PHNP has also looked at the village of Newport and its current recognition by the State of Virginia as an historic community and what protections might be offered by such a designation. Just this past year, Newport was named as one of the three most endangered historic communities in the Commonwealth.

Giving Witness event

The “Giving Witness” event was held on March 18, 2018 as an ecumenical service to bear witness to God’s creation, uplift the importance of stewardship as people of faith and a recommitment to working for the care of creation. More than 180 people attended from the immediate community, across the commonwealth and West Virginia.

“Newport is in a season of lament. The Giving Witness event was designed to give voice to the concerns that have seemingly gone unheard by both federal and state regulatory agencies and officials who have given carte blanch to the Mountain Valley project,” said Fleischer who organized the event with another local church.

Throughout these years of protest, and this event in particular, Fleischer has found himself in pastoral care mode. As the MVP project moves ahead, Fleischer has shared that local landowners are angry and feel dejected.

The Giving Witness event seemed to bring attendees a sense of relief however. “Residents were finally able to verbalize and share their frustrations within a community of those similarly concerned,” said Fleischer. The event has opened up dialogue about holding another event soon as well as one in West Virginia.

Fleischer has found Roanoke District Superintendent, the Rev. Kathleen Overby-Webster, to be a great source of encouragement and wisdom along the way.

The Rev. Glenn Rowley, conference director of Justice and Missional Excellence, attended the prayer vigil in Newport. He said he was moved because he sees the people’s witness in spite of the pipeline moving ahead.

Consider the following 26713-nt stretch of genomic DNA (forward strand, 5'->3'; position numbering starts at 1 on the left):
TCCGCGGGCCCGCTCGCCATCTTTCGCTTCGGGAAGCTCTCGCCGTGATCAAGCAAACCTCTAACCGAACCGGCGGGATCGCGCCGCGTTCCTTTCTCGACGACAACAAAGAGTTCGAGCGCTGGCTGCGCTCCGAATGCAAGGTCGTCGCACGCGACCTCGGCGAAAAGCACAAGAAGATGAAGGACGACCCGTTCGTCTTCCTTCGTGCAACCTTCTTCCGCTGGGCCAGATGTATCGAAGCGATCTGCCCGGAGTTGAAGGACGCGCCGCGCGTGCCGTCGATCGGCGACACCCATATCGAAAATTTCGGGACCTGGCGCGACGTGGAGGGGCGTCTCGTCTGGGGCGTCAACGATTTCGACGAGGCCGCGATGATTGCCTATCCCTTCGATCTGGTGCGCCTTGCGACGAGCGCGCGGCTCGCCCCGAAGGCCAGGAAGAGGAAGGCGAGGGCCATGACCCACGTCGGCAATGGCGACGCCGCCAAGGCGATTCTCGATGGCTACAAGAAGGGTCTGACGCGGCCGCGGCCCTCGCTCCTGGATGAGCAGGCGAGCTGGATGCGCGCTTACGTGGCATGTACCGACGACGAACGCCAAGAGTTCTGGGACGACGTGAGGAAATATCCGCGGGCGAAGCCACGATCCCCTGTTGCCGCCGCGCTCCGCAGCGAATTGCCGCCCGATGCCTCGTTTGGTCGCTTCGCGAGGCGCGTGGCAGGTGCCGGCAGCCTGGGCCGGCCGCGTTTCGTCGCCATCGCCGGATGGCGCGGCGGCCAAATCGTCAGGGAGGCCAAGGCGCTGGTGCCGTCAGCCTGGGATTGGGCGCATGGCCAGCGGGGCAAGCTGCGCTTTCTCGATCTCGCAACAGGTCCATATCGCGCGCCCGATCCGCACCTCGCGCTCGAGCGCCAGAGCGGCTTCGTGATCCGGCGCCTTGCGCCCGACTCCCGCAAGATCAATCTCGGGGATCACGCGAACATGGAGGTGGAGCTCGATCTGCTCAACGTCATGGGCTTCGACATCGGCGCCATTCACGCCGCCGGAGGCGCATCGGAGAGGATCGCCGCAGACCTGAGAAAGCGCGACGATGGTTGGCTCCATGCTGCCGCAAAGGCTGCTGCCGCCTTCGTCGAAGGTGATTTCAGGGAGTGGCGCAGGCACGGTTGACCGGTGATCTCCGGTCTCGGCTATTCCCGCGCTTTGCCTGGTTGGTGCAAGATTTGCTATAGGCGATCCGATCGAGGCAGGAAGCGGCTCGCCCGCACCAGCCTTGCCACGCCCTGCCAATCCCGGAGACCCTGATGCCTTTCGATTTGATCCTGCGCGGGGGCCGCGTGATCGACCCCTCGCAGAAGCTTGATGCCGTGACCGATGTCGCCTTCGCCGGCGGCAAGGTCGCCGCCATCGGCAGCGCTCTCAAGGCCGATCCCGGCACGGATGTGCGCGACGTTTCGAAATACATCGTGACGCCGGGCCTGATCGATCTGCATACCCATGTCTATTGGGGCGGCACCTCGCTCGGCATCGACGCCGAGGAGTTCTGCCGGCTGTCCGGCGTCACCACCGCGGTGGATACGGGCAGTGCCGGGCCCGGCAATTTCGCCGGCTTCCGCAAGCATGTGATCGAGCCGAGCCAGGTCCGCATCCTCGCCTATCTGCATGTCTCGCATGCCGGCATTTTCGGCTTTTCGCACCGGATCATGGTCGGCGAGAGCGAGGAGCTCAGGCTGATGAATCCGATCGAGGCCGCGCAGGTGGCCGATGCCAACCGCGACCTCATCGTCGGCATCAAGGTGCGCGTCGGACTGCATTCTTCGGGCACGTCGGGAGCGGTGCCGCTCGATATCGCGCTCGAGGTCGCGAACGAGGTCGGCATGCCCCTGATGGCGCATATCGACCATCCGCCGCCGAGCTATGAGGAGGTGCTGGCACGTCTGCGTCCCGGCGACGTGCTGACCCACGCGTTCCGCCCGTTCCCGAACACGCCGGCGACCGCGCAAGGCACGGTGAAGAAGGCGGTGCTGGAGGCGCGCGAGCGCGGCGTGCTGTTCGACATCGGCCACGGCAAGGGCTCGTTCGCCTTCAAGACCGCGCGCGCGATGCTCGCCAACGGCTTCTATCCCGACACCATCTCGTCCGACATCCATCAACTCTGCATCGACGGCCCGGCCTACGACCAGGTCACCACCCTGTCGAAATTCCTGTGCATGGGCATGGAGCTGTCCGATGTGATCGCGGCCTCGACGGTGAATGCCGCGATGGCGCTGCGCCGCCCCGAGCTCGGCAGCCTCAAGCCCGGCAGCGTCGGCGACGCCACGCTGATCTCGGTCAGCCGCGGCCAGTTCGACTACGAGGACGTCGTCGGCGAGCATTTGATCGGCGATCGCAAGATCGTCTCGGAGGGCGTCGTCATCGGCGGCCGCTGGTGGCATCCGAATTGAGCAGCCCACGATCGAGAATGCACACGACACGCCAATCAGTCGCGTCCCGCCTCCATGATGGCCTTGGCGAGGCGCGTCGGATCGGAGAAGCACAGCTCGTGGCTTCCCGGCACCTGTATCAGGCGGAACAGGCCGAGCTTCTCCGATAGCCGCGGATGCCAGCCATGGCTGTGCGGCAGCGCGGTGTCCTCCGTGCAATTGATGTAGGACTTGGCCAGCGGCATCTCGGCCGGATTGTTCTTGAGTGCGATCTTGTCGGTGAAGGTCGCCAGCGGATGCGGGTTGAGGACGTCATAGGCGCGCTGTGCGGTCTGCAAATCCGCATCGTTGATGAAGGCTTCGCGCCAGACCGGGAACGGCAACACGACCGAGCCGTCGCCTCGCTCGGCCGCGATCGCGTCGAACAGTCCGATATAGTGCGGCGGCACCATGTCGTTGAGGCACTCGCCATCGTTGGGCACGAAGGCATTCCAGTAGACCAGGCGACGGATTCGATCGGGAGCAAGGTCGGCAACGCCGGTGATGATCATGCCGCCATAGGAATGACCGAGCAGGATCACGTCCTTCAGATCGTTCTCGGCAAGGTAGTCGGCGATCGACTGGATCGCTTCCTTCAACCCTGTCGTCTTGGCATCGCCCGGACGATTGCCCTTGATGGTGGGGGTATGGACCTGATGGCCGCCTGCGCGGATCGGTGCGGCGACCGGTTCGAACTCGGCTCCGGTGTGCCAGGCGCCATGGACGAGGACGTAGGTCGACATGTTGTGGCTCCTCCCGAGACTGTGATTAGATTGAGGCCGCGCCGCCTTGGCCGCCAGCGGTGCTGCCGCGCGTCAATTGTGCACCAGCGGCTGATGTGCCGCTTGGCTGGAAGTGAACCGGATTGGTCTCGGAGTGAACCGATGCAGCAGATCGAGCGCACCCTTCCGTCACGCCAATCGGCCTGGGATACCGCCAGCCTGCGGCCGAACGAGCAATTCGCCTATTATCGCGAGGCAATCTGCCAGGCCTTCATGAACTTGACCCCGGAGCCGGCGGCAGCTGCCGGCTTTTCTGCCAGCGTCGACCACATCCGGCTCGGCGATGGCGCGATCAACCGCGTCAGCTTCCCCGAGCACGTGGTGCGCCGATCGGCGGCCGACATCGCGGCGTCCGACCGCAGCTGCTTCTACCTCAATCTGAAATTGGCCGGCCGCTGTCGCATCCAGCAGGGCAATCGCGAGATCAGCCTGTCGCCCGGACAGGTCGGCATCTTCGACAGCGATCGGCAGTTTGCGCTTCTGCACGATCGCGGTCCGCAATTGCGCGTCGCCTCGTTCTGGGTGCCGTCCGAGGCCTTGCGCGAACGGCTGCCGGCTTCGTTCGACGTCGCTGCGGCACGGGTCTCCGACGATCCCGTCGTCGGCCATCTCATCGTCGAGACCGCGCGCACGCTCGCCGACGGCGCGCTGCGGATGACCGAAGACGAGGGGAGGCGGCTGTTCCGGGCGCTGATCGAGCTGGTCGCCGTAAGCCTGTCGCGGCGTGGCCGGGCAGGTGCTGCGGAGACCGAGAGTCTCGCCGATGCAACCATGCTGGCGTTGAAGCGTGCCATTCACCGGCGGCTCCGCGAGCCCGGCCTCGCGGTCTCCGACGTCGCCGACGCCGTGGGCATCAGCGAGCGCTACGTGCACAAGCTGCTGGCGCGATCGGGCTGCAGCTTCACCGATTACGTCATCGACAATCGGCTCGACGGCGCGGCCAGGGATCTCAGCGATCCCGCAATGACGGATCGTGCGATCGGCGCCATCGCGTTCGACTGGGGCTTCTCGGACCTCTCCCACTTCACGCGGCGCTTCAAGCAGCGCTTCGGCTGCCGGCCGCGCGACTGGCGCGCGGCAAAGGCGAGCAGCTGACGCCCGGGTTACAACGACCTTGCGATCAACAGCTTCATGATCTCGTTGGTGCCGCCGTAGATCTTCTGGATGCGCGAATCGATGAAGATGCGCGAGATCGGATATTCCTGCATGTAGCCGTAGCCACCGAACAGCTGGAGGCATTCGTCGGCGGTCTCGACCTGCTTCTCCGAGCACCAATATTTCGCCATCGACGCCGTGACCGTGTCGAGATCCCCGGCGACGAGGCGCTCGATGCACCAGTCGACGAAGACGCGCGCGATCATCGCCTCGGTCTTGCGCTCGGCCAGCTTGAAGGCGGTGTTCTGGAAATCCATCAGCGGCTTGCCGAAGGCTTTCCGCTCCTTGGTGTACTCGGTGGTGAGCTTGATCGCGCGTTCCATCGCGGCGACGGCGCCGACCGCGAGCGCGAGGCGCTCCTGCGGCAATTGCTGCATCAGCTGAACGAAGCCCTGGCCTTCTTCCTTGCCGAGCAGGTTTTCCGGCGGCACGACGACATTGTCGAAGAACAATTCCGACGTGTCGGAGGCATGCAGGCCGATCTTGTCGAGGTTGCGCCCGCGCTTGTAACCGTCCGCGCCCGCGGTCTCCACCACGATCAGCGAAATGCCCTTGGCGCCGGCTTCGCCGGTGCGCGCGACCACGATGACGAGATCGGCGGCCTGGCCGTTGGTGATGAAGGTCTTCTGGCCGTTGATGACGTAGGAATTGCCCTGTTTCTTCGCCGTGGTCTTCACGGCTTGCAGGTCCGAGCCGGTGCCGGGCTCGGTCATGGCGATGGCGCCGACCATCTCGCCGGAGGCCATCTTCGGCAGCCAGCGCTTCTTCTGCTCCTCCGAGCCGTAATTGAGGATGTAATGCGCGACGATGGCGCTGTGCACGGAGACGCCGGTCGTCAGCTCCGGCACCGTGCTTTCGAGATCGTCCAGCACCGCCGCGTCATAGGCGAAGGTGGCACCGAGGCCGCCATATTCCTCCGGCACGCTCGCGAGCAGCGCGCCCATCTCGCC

“Even in this small town battling corporate greed people are still holding onto hope in spite of a lot of reason to despair as the pipeline company is already clearing trees and some are being taken down that aren’t in the original plan,” said Rowley. “It was a great opportunity to see faith in action as the Body of Christ!”

United Methodists and social justice

So why are Fleischer and his church community so passionate about this topic? It might have something to do with the Social Principles of The United Methodist Church.

“All creation is the Lord’s, and we are responsible for the ways in which we use and abuse it. Water, air, soil, minerals, energy resources, plants, animal life and space are to be valued and conserved because they are God’s creation and not solely because they are useful to human beings. God has granted us stewardship of creation.” – UM Social Principles (¶ 160 I. The Natural World

For Fleischer this is all about loving what God loves.

“The Social Principles remind us of our particular place in the created order as responsible stewards and the importance of using our freedom and creativity to its benefit. We are all interconnected in the greater web of life — when one part suffers, we all suffer. This leads to other questions about our gluttonous consumption of energy and our incessant need for convenience and acquisition,” said Fleischer.

Moving forward, Fleischer and the church community will continue being a witness. Fleischer has a summer sermon series planned called “Overcoming Disappointment.” He will also be participating in the EarthKeepers training at the General Board of Global Missions in Atlanta this May. He hopes to share about what they have learned through their experiences and learn about more ways in which they can become better stewards of God’s good creation.

“This violation of our community will not define who we are and the good that we are about,” Fleischer said.

-Madeline Pillow is editor of the Advocate

*Karst is a topography formed from the dissolution of soluble rocks suchas limestone, dolomite, and gypsum. It is characterized by undergrounddrainage systems with sinkholes and caves. (